New Horizons makes historic flyby

Ultima Thule flyby

The cool thing about spacecraft is that they continue on for as long as possible after their primary mission is completed. For instance, Voyager 2 crossed into interstellar space last year and the Mars rover Opportunity has been functional for 14 years. 

New Horizons provided some of the best images of Pluto we’ve ever seen in 2015, but it’s mission didn’t stop there. The plucky spacecraft kept journeying into the Kuiper Belt and gave scientists an unprecedented view of a new mysterious object. 2014 MU69 is a celestial body in the Kuiper Belt that showed up as a very tiny pixel for most of our observational history. New Horizons close flyby will give scientists the closest-ever view of an object from the Kuiper Belt. 

So that’s a lot to unpack. Let’s see if we can do this incredible continuing mission justice.

What’s the Kuiper Belt?

The Kuiper Belt is a region of space, a doughnut-shaped ring of icy objects around the Sun, extending just beyond the orbit of Neptune from about 30 to 55 AU. The known icy worlds and comets in both regions are much smaller than Earth’s Moon. Comets that take less than 200 years to orbit the Sun probably originate in the Belt.

Things get really weird that far out, too. Some of these tiny little planetoids have their own even tinier moons. One of them, Haumea, is shaped like an egg and has a ring like Saturn. It’s also really, really big. There could be up to hundreds of thousands of those little planetoids in its expanse. Oh, and also trillions of comets. Our solar system is a lot more interesting on its edges than we learned about in middle school, huh?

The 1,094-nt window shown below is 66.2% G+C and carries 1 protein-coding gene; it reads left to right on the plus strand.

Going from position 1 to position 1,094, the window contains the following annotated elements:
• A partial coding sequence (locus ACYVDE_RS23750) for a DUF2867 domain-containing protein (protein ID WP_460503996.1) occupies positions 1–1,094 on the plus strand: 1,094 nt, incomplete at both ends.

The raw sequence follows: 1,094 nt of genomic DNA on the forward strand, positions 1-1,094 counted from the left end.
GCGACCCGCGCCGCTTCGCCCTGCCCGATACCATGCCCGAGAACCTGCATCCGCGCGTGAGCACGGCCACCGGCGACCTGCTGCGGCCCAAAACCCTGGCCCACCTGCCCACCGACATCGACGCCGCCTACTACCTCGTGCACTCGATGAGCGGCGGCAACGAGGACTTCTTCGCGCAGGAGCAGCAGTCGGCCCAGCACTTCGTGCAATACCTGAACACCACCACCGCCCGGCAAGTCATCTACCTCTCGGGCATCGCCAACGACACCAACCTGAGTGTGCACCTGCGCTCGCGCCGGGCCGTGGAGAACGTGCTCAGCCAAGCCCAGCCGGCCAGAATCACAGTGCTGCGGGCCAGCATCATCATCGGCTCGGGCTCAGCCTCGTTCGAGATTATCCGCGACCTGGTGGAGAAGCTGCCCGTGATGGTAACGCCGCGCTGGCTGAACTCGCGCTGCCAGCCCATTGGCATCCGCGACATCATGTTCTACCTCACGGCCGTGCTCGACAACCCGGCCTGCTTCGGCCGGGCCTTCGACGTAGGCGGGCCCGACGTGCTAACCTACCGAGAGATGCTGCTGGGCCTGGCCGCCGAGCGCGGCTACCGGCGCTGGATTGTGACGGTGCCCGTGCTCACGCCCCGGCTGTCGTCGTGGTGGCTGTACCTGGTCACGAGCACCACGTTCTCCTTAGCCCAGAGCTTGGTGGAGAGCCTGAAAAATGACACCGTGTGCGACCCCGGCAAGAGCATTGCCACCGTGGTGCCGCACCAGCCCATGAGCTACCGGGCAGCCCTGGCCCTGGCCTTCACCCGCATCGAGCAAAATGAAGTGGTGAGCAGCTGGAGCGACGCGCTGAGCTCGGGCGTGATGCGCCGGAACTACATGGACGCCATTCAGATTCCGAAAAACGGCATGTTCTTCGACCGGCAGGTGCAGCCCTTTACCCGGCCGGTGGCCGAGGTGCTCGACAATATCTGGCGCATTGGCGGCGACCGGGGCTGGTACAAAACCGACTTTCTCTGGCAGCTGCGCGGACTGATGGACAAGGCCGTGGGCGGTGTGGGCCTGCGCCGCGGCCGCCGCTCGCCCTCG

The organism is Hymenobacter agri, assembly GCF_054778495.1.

NASA has a great quick explainer with a few more facts on the Kuiper Belt here.

What is 2014 MU69?

I’ll let New Horizons scientists Alan Stern explain a bit with a tweet. 

Early in the morning on Jan. 1, New Horizons flew past this cool object, giving NASA and the world its first up-close look at the weird and wild things in the Kuiper Belt. Nicknamed Ultima Thule, 2014 MU69 is 4 billion miles away from the Sun, is shaped like a bowling pin, spins like a propeller and is only about 20 by 10 miles in size.

One of the mysteries that New Horizons already solved was Ultima Thule’s brightness. See, earlier images of the object didn’t show any variation in its brightness. This could have been caused by many things, but spinning like a propeller means the same side is always facing the Sun, thus showing less variation in brightness.

What did New Horizons do?

New Horizons got within 2,200 miles of the object, collecting data and taking high resolution photos. That data is already being beamed back to NASA, a process that will go on for 20 months.

“New Horizons performed as planned today, conducting the farthest exploration of any world in history — 4 billion miles from the Sun,” said Principal Investigator Alan Stern, of the Southwest Research Institute in Boulder, Colorado. “The data we have look fantastic and we’re already learning about Ultima from up close. From here out the data will just get better and better!”

Almost 13 years after the launch, the spacecraft will continue its exploration of the Kuiper Belt until at least 2021. Team members plan to propose more Kuiper Belt exploration.

“Congratulations to NASA’s New Horizons team, Johns Hopkins Applied Physics Laboratory and the Southwest Research Institute for making history yet again. In addition to being the first to explore Pluto, today New Horizons flew by the most distant object ever visited by a spacecraft and became the first to directly explore an object that holds remnants from the birth of our solar system,” said NASA Administrator Jim Bridenstine. “This is what leadership in space exploration is all about.”

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